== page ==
The passing of an Olympic legend: Judy Patching

Wednesday, February 18, 2009

Passing of Olympic legend: Judy Patching
15 February 2009

The Australian and Oceania Olympic Movement is mourning the death of Julius (Judy) Patching AO OBE. Judy passed away in hospital on Friday aged 92.

 

To so many he was the foundation stone on which the Australian Olympic movement is built and Olympians past, present and future owe Judy a great deal.

 

Judy was a respected team official and one of Australia’s greatest sports administrators. He was involved in every Olympic Games since Melbourne 1956, where he was the chief starter in the Olympic stadium.

 

Fifty-two years later he accepted an invitation from the Australian Olympic Committee to participate in the Beijing 2008 Torch Relay leg in Canberra. At age 91, Judy carried the Torch up to the Australian War Memorial. He was one of 80 runners participating on Anzac Day eve. The occasion held added significance for Judy, a navy veteran of 13 years.

 

His Olympic record has earned him respect and admiration throughout the world. He was Secretary-Treasurer and later Secretary-General of the Australian Olympic Federation (Committee) between 1974 and 1985.

 

Before heading up the AOF he was the Athletics Section Manager on the 1960 Rome Olympic Team, Assistant Chef de Mission at the 1964 Tokyo Games and Chef de Mission at Mexico 1968 and Munich 1972. At Sydney 2000 he was the deputy mayor of the Olympic Village.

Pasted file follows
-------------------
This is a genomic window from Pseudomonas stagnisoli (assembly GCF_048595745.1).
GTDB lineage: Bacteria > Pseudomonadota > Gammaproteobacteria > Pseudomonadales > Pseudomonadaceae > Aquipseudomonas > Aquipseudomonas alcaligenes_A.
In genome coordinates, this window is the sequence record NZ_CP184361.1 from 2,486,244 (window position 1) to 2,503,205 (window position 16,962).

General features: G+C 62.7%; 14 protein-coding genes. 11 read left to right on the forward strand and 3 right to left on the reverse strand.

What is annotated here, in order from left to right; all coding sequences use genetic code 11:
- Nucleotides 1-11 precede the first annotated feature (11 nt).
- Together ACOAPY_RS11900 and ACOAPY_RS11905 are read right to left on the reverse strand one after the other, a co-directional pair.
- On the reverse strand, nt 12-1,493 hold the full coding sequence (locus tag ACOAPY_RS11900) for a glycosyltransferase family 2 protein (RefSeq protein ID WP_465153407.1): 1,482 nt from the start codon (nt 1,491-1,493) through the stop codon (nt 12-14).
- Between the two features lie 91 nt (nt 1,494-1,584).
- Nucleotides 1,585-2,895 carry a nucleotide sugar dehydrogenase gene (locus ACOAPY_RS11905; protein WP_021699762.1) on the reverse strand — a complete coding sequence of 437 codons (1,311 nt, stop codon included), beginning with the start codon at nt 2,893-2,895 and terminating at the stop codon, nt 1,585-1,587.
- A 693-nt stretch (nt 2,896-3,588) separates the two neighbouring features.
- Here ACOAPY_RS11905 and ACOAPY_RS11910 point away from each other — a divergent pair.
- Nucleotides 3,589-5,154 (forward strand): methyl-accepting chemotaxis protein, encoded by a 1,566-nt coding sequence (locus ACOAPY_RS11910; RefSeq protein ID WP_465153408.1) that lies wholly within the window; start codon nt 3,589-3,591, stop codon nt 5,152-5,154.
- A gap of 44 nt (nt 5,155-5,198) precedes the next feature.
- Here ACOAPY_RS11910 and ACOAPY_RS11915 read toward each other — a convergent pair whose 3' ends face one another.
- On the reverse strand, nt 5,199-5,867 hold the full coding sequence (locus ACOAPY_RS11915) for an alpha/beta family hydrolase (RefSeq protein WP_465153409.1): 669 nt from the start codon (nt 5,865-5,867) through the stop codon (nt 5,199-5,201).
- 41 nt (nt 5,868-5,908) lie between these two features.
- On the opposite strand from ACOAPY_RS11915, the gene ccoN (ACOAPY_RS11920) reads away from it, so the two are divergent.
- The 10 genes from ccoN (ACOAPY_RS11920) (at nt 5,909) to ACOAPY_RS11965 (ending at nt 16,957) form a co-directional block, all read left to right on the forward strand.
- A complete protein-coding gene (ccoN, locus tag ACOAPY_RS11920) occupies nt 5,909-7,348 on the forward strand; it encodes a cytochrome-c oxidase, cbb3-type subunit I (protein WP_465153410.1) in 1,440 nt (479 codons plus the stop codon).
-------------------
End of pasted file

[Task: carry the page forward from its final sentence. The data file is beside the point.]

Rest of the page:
Speaking from an international rowing meeting in South Africa AOC President John Coates said, “I know of no Olympic or sporting official who was more loved by the athletes in his teams than Judy Patching.”

 

“He devoted much of his life to the Olympics and I’m sure he would say it has been a labour of love.

 

“He has always been a good friend, a gentleman and a most loyal supporter. He was much loved and the Olympic movement owes him so much.”

 

Judy proudly told people of his record in “56”, not one false start, except when he handed the gun to a junior to send the marathon field on its way. He figured no-one could bugger-up the start of the marathon.

 

He officially retired in 1985 but even aged 90 he still attended the annual general meeting of the Australian Olympic Committee and continued to provide advice to sporting administrators.

 

His 90th birthday tribute back in January 2007 was attended by many outstanding administrators and athletes including Australia’s greatest female track athlete and dear friend Betty Cuthbert. IOC President Jacques Rogge recorded a video tribute for his dear friend.

 

Judy was the Australian Olympic Team Chef de Mission during the most difficult episode to confront the Olympic Games when the Palestinian terrorists invaded the Olympic Village in Munich.

 

He supported the then IOC President Avery Brundage’s decision that the “Games must go on”. He saw Brundage’s simple announcement, and the episode it represented, as fortifying the Olympic movement.

 

Judy lived in Point Lonsdale near Geelong in Victoria. His beloved wife Betty, whom he married in 1940, died six years ago after 63 years of marriage. He is survived by his sons Bruce and Colin, six grandchildren and 10 great grandchildren.